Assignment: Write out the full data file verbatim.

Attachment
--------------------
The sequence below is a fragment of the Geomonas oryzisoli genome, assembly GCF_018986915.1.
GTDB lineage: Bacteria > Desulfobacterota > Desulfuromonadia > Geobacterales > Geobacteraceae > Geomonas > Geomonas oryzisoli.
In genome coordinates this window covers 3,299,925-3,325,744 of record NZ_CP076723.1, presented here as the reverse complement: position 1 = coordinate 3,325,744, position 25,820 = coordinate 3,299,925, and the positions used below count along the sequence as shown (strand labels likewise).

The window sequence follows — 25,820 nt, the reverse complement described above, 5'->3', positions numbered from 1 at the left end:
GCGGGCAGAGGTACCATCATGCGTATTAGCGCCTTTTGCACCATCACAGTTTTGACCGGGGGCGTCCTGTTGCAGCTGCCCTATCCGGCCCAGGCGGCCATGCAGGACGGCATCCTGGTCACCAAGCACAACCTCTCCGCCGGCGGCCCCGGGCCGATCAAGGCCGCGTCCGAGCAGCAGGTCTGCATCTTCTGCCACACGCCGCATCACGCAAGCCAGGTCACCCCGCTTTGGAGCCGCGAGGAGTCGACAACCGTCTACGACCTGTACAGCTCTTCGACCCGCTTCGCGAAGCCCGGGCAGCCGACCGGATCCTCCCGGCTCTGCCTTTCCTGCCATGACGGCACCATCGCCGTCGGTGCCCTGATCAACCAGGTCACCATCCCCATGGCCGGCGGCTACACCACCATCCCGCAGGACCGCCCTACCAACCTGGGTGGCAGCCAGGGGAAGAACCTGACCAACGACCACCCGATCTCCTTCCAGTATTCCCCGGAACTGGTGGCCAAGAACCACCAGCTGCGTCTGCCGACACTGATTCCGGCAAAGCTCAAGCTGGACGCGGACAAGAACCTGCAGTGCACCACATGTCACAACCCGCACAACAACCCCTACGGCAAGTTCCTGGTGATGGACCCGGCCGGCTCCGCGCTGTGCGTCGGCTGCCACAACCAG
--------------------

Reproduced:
The sequence below is a fragment of the Geomonas oryzisoli genome, assembly GCF_018986915.1.
GTDB lineage: Bacteria > Desulfobacterota > Desulfuromonadia > Geobacterales > Geobacteraceae > Geomonas > Geomonas oryzisoli.
In genome coordinates this window covers 3,299,925-3,325,744 of record NZ_CP076723.1, presented here as the reverse complement: position 1 = coordinate 3,325,744, position 25,820 = coordinate 3,299,925, and the positions used below count along the sequence as shown (strand labels likewise).

The window sequence follows — 25,820 nt, the reverse complement described above, 5'->3', positions numbered from 1 at the left end:
GCGGGCAGAGGTACCATCATGCGTATTAGCGCCTTTTGCACCATCACAGTTTTGACCGGGGGCGTCCTGTTGCAGCTGCCCTATCCGGCCCAGGCGGCCATGCAGGACGGCATCCTGGTCACCAAGCACAACCTCTCCGCCGGCGGCCCCGGGCCGATCAAGGCCGCGTCCGAGCAGCAGGTCTGCATCTTCTGCCACACGCCGCATCACGCAAGCCAGGTCACCCCGCTTTGGAGCCGCGAGGAGTCGACAACCGTCTACGACCTGTACAGCTCTTCGACCCGCTTCGCGAAGCCCGGGCAGCCGACCGGATCCTCCCGGCTCTGCCTTTCCTGCCATGACGGCACCATCGCCGTCGGTGCCCTGATCAACCAGGTCACCATCCCCATGGCCGGCGGCTACACCACCATCCCGCAGGACCGCCCTACCAACCTGGGTGGCAGCCAGGGGAAGAACCTGACCAACGACCACCCGATCTCCTTCCAGTATTCCCCGGAACTGGTGGCCAAGAACCACCAGCTGCGTCTGCCGACACTGATTCCGGCAAAGCTCAAGCTGGACGCGGACAAGAACCTGCAGTGCACCACATGTCACAACCCGCACAACAACCCCTACGGCAAGTTCCTGGTGATGGACCCGGCCGGCTCCGCGCTGTGCGTCGGCTGCCACAACCAG